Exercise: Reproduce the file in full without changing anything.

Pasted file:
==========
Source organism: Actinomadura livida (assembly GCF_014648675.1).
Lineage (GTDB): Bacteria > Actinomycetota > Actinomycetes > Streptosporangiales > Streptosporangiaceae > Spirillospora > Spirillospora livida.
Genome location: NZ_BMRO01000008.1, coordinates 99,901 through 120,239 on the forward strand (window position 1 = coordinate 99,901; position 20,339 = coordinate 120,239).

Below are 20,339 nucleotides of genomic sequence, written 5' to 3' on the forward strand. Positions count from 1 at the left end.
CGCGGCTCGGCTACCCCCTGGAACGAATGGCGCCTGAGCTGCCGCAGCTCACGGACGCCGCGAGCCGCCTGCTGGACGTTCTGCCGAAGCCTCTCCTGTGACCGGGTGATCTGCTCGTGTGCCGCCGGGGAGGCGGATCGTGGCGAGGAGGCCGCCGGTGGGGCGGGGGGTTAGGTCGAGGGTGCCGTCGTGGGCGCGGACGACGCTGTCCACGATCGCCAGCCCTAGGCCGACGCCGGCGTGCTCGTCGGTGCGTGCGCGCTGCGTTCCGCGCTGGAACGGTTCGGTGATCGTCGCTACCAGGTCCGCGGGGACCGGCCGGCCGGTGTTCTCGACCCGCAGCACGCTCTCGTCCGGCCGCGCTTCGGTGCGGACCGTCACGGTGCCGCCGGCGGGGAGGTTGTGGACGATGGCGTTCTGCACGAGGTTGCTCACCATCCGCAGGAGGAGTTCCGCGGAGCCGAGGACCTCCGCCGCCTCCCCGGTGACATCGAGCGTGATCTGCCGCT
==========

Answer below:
Source organism: Actinomadura livida (assembly GCF_014648675.1).
Lineage (GTDB): Bacteria > Actinomycetota > Actinomycetes > Streptosporangiales > Streptosporangiaceae > Spirillospora > Spirillospora livida.
Genome location: NZ_BMRO01000008.1, coordinates 99,901 through 120,239 on the forward strand (window position 1 = coordinate 99,901; position 20,339 = coordinate 120,239).

Below are 20,339 nucleotides of genomic sequence, written 5' to 3' on the forward strand. Positions count from 1 at the left end.
CGCGGCTCGGCTACCCCCTGGAACGAATGGCGCCTGAGCTGCCGCAGCTCACGGACGCCGCGAGCCGCCTGCTGGACGTTCTGCCGAAGCCTCTCCTGTGACCGGGTGATCTGCTCGTGTGCCGCCGGGGAGGCGGATCGTGGCGAGGAGGCCGCCGGTGGGGCGGGGGGTTAGGTCGAGGGTGCCGTCGTGGGCGCGGACGACGCTGTCCACGATCGCCAGCCCTAGGCCGACGCCGGCGTGCTCGTCGGTGCGTGCGCGCTGCGTTCCGCGCTGGAACGGTTCGGTGATCGTCGCTACCAGGTCCGCGGGGACCGGCCGGCCGGTGTTCTCGACCCGCAGCACGCTCTCGTCCGGCCGCGCTTCGGTGCGGACCGTCACGGTGCCGCCGGCGGGGAGGTTGTGGACGATGGCGTTCTGCACGAGGTTGCTCACCATCCGCAGGAGGAGTTCCGCGGAGCCGAGGACCTCCGCCGCCTCCCCGGTGACATCGAGCGTGATCTGCCGCT